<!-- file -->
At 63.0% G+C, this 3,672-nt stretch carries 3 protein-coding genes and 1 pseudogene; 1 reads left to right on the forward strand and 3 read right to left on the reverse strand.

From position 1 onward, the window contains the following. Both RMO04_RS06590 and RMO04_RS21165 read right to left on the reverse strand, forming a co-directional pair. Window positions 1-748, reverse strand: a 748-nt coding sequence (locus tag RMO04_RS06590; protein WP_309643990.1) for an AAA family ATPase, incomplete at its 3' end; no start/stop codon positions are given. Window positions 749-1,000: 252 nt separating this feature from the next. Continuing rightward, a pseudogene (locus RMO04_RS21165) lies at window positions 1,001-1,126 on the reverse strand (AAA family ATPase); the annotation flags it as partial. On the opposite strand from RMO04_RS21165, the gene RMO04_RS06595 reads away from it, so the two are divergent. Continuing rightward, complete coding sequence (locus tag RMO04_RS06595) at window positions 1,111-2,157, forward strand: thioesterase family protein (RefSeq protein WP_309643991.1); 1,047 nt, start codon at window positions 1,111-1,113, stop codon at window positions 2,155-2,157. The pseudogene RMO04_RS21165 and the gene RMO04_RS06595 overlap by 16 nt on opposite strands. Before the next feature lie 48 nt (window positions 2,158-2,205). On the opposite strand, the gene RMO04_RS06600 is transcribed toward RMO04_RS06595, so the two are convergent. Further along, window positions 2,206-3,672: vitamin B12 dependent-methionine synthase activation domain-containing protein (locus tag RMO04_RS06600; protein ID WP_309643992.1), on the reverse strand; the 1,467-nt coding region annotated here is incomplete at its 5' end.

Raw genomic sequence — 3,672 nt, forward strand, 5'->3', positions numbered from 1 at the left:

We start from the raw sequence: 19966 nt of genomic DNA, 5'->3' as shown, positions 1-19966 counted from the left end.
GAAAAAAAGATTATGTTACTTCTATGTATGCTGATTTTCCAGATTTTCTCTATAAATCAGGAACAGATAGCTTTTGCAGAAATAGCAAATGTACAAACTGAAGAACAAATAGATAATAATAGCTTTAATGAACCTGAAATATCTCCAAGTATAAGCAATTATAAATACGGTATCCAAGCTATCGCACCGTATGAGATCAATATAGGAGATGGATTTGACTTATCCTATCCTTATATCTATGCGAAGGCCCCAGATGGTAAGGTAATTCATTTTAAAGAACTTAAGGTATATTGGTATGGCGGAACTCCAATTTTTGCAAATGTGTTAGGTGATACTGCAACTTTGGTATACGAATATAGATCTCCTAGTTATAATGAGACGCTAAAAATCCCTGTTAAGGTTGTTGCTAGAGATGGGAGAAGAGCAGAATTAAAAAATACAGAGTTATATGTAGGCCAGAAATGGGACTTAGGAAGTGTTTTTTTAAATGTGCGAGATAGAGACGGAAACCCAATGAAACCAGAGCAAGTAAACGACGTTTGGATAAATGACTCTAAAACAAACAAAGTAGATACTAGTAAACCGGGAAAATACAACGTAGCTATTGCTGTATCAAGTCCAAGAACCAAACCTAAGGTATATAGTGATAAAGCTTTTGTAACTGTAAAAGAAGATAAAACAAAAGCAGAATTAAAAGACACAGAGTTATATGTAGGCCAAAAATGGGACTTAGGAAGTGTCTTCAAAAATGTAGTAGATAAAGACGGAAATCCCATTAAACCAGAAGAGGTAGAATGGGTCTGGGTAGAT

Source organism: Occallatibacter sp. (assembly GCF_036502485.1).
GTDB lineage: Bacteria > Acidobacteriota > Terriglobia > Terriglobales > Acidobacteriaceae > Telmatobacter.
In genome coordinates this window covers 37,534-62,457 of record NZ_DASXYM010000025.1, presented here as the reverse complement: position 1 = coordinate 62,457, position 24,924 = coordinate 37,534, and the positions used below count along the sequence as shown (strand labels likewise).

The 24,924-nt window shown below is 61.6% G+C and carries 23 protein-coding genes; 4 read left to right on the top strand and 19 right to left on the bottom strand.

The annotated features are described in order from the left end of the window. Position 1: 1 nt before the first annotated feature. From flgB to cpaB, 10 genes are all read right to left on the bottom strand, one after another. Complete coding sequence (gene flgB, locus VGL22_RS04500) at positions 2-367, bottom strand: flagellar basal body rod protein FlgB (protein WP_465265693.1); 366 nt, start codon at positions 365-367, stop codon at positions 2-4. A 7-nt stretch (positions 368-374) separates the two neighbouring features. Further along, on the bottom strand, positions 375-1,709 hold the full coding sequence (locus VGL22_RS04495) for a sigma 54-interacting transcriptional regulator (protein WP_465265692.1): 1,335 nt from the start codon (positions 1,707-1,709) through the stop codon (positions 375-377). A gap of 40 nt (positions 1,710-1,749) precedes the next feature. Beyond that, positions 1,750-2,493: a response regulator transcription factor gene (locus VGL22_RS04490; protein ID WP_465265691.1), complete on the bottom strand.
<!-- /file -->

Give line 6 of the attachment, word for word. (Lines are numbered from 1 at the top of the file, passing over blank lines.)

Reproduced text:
Source organism: Occallatibacter sp. (assembly GCF_036502485.1).